icon bookmark-bicon bookmarkicon cameraicon checkicon chevron downicon chevron lefticon chevron righticon chevron upicon closeicon v-compressicon downloadicon editicon v-expandicon fbicon fileicon filtericon flag ruicon full chevron downicon full chevron lefticon full chevron righticon full chevron upicon gpicon insicon mailicon moveicon-musicicon mutedicon nomutedicon okicon v-pauseicon v-playicon searchicon shareicon sign inicon sign upicon stepbackicon stepforicon swipe downicon tagicon tagsicon tgicon trashicon twicon vkicon yticon wticon fm
17 Dec, 2022 04:56

UN nuclear watchdog plans Iran visit

Tehran recently announced it is enriching uranium to a higher level of purity than ever before
UN nuclear watchdog plans Iran visit

The International Atomic Energy Agency (IAEA) has said it will send a team to Iran in an effort to resolve a dispute over traces of uranium allegedly found at undeclared nuclear sites. The announcement follows the UN watchdog's warning that the Islamic Republic could soon obtain weapons-grade fissile material.

The IAEA announced the upcoming visit to the Iranian capital on Thursday, saying it will take place on December 18 and is aimed at “addressing the outstanding safeguards issues previously reported by IAEA Director General Grossi.”

The trip will focus on “multiple uranium particles of anthropogenic origin” reported at three locations in 2019, all suggested to be former nuclear sites previously undisclosed to the watchdog. The IAEA Board of Governors voted in November to order Tehran to cooperate with a probe into the radioactive traces, having already passed a similar resolution back in June.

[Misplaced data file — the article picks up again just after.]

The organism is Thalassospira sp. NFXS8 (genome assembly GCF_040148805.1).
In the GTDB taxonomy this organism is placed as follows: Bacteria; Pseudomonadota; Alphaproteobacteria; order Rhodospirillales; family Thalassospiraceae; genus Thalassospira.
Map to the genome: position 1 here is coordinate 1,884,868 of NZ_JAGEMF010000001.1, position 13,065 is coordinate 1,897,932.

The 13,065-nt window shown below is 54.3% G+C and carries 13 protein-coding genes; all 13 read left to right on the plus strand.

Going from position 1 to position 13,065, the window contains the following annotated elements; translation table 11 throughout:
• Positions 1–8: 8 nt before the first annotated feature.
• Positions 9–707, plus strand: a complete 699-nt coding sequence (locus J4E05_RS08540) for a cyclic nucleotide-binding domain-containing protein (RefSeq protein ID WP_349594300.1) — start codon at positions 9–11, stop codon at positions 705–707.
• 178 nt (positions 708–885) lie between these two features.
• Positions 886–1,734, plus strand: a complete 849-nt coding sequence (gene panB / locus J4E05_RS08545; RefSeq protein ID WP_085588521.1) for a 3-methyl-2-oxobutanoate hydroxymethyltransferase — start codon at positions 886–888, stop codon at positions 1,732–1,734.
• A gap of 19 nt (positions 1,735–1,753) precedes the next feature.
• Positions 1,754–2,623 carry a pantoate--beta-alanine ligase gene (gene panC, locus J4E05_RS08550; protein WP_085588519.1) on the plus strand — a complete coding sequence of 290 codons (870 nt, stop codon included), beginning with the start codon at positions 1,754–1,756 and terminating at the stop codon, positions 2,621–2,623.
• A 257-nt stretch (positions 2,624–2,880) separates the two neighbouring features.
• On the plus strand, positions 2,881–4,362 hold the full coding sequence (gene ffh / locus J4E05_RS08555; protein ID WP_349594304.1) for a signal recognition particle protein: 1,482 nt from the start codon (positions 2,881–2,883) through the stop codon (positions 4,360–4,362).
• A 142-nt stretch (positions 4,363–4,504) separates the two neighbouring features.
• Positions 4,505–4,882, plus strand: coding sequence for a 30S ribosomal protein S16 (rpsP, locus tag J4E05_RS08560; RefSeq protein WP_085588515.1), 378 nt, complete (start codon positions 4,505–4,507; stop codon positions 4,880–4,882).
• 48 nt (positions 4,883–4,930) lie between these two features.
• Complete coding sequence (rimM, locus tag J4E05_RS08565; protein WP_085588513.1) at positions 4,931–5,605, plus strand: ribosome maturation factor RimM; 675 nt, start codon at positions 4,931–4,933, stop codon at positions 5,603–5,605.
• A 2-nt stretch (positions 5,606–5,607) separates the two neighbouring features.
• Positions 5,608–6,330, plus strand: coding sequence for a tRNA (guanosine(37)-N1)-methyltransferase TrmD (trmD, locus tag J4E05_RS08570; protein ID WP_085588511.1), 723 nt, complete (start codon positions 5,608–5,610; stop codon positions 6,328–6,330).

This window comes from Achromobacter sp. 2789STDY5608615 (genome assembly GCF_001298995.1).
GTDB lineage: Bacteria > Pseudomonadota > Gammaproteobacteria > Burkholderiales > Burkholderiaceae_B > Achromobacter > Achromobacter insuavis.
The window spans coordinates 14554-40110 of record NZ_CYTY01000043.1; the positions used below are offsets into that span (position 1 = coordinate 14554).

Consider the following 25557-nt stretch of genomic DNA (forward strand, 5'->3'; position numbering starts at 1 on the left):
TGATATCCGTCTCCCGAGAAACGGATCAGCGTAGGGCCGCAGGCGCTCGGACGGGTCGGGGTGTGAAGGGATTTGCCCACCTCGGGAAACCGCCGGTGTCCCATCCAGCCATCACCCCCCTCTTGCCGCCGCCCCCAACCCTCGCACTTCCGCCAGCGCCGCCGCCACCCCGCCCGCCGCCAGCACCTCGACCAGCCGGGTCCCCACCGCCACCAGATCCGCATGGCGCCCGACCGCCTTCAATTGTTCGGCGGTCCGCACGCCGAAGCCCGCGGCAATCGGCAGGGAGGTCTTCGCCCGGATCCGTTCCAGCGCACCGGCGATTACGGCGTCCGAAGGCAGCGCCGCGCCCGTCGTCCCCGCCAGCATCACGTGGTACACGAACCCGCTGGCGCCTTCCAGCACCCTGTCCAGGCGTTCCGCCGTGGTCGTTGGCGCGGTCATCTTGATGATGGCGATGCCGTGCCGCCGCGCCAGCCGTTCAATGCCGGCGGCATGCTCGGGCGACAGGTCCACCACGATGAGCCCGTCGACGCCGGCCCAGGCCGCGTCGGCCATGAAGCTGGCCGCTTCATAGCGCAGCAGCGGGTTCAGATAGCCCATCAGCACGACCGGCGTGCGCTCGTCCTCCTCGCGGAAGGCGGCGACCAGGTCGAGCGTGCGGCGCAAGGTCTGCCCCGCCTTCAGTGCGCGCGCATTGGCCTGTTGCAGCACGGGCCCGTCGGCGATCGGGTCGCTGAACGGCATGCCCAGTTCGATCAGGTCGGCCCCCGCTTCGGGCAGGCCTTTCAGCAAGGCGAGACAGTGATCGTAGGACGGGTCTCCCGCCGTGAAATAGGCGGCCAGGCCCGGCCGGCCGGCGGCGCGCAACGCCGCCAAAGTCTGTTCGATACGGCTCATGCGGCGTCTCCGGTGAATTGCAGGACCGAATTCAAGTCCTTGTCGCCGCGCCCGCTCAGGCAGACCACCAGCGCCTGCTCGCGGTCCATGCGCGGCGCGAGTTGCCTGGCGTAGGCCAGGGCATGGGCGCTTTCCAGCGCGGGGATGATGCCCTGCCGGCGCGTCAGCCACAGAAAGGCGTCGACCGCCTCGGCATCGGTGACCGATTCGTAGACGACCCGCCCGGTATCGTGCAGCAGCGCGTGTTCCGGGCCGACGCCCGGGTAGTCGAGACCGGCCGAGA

Iran denounced the move as “ill-advised” at the time, insisting the decision would only hamper future cooperation with the IAEA, while also maintaining that it has never carried out significant research into developing nuclear weapons.

IAEA inspectors reported that they discovered the uranium traces in the months following former US President Donald Trump’s unilateral withdrawal from a major nuclear deal struck between Iran and world powers in 2015, known formally as the Joint Comprehensive Plan of Action (JCPOA). Tehran has gradually scaled back its own compliance with the agreement since that decision, most recently declaring that it would enrich uranium to 60% – well above the 3.67% cap set out under the JCPOA and much closer to weapons-grade, or 90% and over.

Grossi, who leads the UN nuclear agency, has warned that the higher-purity uranium “is very close to military level,” arguing that it risks providing Iran with “an inventory of nuclear material” that could be used for a weapon. “We need to go. We need to verify,” he added, urging for new inspections.

In a statement on Thursday, the Iranian Foreign Ministry reiterated that it is ready to return to the nuclear pact, but cited a “long list of blatant violations” of the deal by the United States and the European Union. The ministry urged Washington and its allies to lift existing sanctions on Iran and to drop any “unrealistic and miscalculated” demands, noting that a draft agreement has already been prepared following months of sensitive negotiations in Vienna, Austria.

The officials did not comment on the upcoming IAEA visit, however, only saying that Western attempts to “politicize” the JCPOA would “disturb technical cooperation” with the organisation.